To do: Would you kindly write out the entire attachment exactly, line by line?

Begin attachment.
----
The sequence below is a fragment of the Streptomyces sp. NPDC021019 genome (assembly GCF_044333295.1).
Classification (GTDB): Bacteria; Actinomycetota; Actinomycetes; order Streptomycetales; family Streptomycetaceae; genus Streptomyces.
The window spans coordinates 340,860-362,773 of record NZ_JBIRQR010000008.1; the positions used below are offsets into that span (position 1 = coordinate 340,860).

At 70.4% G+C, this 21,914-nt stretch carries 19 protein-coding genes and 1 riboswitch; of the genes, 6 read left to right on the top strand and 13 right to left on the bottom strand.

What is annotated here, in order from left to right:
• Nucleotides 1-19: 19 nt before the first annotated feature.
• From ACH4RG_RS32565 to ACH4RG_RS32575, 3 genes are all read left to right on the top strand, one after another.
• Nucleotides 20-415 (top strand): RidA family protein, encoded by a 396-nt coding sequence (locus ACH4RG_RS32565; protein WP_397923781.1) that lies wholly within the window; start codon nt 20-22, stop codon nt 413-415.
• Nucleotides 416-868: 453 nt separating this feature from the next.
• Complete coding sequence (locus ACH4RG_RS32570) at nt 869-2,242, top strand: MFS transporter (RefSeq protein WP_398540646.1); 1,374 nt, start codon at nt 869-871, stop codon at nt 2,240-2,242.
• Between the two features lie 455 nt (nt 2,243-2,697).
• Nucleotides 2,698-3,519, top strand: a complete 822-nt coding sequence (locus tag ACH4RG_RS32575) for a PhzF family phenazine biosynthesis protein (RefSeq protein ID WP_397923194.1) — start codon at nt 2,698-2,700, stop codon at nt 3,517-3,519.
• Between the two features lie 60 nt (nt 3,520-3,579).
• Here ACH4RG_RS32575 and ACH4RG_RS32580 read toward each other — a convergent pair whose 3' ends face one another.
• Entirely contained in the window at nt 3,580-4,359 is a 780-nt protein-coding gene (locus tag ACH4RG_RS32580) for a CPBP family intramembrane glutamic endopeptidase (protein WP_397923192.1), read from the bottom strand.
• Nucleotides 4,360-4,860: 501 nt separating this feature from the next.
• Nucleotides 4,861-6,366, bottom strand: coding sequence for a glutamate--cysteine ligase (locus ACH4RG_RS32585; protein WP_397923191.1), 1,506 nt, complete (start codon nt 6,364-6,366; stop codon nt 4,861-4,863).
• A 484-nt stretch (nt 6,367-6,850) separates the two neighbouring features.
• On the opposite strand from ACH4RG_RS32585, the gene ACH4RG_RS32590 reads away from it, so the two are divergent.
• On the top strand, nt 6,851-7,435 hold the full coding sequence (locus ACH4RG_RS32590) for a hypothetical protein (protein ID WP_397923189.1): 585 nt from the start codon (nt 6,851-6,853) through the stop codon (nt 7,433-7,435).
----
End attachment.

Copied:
The sequence below is a fragment of the Streptomyces sp. NPDC021019 genome (assembly GCF_044333295.1).
Classification (GTDB): Bacteria; Actinomycetota; Actinomycetes; order Streptomycetales; family Streptomycetaceae; genus Streptomyces.
The window spans coordinates 340,860-362,773 of record NZ_JBIRQR010000008.1; the positions used below are offsets into that span (position 1 = coordinate 340,860).

At 70.4% G+C, this 21,914-nt stretch carries 19 protein-coding genes and 1 riboswitch; of the genes, 6 read left to right on the top strand and 13 right to left on the bottom strand.

What is annotated here, in order from left to right:
• Nucleotides 1-19: 19 nt before the first annotated feature.
• From ACH4RG_RS32565 to ACH4RG_RS32575, 3 genes are all read left to right on the top strand, one after another.
• Nucleotides 20-415 (top strand): RidA family protein, encoded by a 396-nt coding sequence (locus ACH4RG_RS32565; protein WP_397923781.1) that lies wholly within the window; start codon nt 20-22, stop codon nt 413-415.
• Nucleotides 416-868: 453 nt separating this feature from the next.
• Complete coding sequence (locus ACH4RG_RS32570) at nt 869-2,242, top strand: MFS transporter (RefSeq protein WP_398540646.1); 1,374 nt, start codon at nt 869-871, stop codon at nt 2,240-2,242.
• Between the two features lie 455 nt (nt 2,243-2,697).
• Nucleotides 2,698-3,519, top strand: a complete 822-nt coding sequence (locus tag ACH4RG_RS32575) for a PhzF family phenazine biosynthesis protein (RefSeq protein ID WP_397923194.1) — start codon at nt 2,698-2,700, stop codon at nt 3,517-3,519.
• Between the two features lie 60 nt (nt 3,520-3,579).
• Here ACH4RG_RS32575 and ACH4RG_RS32580 read toward each other — a convergent pair whose 3' ends face one another.
• Entirely contained in the window at nt 3,580-4,359 is a 780-nt protein-coding gene (locus tag ACH4RG_RS32580) for a CPBP family intramembrane glutamic endopeptidase (protein WP_397923192.1), read from the bottom strand.
• Nucleotides 4,360-4,860: 501 nt separating this feature from the next.
• Nucleotides 4,861-6,366, bottom strand: coding sequence for a glutamate--cysteine ligase (locus ACH4RG_RS32585; protein WP_397923191.1), 1,506 nt, complete (start codon nt 6,364-6,366; stop codon nt 4,861-4,863).
• A 484-nt stretch (nt 6,367-6,850) separates the two neighbouring features.
• On the opposite strand from ACH4RG_RS32585, the gene ACH4RG_RS32590 reads away from it, so the two are divergent.
• On the top strand, nt 6,851-7,435 hold the full coding sequence (locus ACH4RG_RS32590) for a hypothetical protein (protein ID WP_397923189.1): 585 nt from the start codon (nt 6,851-6,853) through the stop codon (nt 7,433-7,435).